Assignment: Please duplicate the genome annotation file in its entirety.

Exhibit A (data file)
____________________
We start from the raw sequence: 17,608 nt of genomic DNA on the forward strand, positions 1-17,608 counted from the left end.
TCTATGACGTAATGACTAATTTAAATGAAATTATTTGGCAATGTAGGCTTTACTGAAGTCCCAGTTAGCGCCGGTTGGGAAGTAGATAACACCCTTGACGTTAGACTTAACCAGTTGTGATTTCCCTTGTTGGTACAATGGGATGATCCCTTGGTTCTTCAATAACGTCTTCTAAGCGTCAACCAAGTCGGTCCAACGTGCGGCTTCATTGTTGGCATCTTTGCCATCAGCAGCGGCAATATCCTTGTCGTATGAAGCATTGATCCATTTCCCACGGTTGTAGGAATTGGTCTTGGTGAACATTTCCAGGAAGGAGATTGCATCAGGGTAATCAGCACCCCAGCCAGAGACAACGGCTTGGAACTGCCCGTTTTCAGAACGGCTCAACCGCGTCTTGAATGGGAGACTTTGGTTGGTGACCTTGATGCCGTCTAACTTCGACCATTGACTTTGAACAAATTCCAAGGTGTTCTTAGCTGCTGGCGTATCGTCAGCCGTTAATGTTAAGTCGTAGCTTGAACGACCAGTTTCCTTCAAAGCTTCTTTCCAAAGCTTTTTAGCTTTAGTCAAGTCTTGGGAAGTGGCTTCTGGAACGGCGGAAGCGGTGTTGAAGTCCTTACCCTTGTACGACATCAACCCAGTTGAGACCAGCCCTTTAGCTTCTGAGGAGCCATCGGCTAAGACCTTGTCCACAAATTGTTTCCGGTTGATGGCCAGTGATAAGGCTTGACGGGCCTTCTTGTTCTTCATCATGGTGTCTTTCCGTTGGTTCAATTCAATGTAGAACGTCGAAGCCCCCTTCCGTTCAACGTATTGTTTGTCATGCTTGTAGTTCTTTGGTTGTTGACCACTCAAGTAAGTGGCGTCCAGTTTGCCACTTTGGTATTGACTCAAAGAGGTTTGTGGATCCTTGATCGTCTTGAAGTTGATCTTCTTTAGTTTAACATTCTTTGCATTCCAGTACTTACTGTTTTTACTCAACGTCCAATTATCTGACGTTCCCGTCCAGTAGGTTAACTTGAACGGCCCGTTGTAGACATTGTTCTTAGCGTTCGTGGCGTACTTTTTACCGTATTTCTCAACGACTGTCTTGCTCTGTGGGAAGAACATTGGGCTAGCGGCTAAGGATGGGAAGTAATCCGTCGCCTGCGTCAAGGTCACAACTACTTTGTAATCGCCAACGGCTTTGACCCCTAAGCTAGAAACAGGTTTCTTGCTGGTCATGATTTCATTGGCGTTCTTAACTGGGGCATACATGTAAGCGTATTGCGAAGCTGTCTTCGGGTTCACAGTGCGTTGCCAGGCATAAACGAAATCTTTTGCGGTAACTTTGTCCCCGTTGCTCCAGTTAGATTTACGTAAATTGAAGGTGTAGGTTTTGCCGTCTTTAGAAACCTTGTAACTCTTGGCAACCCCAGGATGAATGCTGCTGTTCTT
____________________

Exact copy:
We start from the raw sequence: 17,608 nt of genomic DNA on the forward strand, positions 1-17,608 counted from the left end.
TCTATGACGTAATGACTAATTTAAATGAAATTATTTGGCAATGTAGGCTTTACTGAAGTCCCAGTTAGCGCCGGTTGGGAAGTAGATAACACCCTTGACGTTAGACTTAACCAGTTGTGATTTCCCTTGTTGGTACAATGGGATGATCCCTTGGTTCTTCAATAACGTCTTCTAAGCGTCAACCAAGTCGGTCCAACGTGCGGCTTCATTGTTGGCATCTTTGCCATCAGCAGCGGCAATATCCTTGTCGTATGAAGCATTGATCCATTTCCCACGGTTGTAGGAATTGGTCTTGGTGAACATTTCCAGGAAGGAGATTGCATCAGGGTAATCAGCACCCCAGCCAGAGACAACGGCTTGGAACTGCCCGTTTTCAGAACGGCTCAACCGCGTCTTGAATGGGAGACTTTGGTTGGTGACCTTGATGCCGTCTAACTTCGACCATTGACTTTGAACAAATTCCAAGGTGTTCTTAGCTGCTGGCGTATCGTCAGCCGTTAATGTTAAGTCGTAGCTTGAACGACCAGTTTCCTTCAAAGCTTCTTTCCAAAGCTTTTTAGCTTTAGTCAAGTCTTGGGAAGTGGCTTCTGGAACGGCGGAAGCGGTGTTGAAGTCCTTACCCTTGTACGACATCAACCCAGTTGAGACCAGCCCTTTAGCTTCTGAGGAGCCATCGGCTAAGACCTTGTCCACAAATTGTTTCCGGTTGATGGCCAGTGATAAGGCTTGACGGGCCTTCTTGTTCTTCATCATGGTGTCTTTCCGTTGGTTCAATTCAATGTAGAACGTCGAAGCCCCCTTCCGTTCAACGTATTGTTTGTCATGCTTGTAGTTCTTTGGTTGTTGACCACTCAAGTAAGTGGCGTCCAGTTTGCCACTTTGGTATTGACTCAAAGAGGTTTGTGGATCCTTGATCGTCTTGAAGTTGATCTTCTTTAGTTTAACATTCTTTGCATTCCAGTACTTACTGTTTTTACTCAACGTCCAATTATCTGACGTTCCCGTCCAGTAGGTTAACTTGAACGGCCCGTTGTAGACATTGTTCTTAGCGTTCGTGGCGTACTTTTTACCGTATTTCTCAACGACTGTCTTGCTCTGTGGGAAGAACATTGGGCTAGCGGCTAAGGATGGGAAGTAATCCGTCGCCTGCGTCAAGGTCACAACTACTTTGTAATCGCCAACGGCTTTGACCCCTAAGCTAGAAACAGGTTTCTTGCTGGTCATGATTTCATTGGCGTTCTTAACTGGGGCATACATGTAAGCGTATTGCGAAGCTGTCTTCGGGTTCACAGTGCGTTGCCAGGCATAAACGAAATCTTTTGCGGTAACTTTGTCCCCGTTGCTCCAGTTAGATTTACGTAAATTGAAGGTGTAGGTTTTGCCGTCTTTAGAAACCTTGTAACTCTTGGCAACCCCAGGATGAATGCTGCTGTTCTT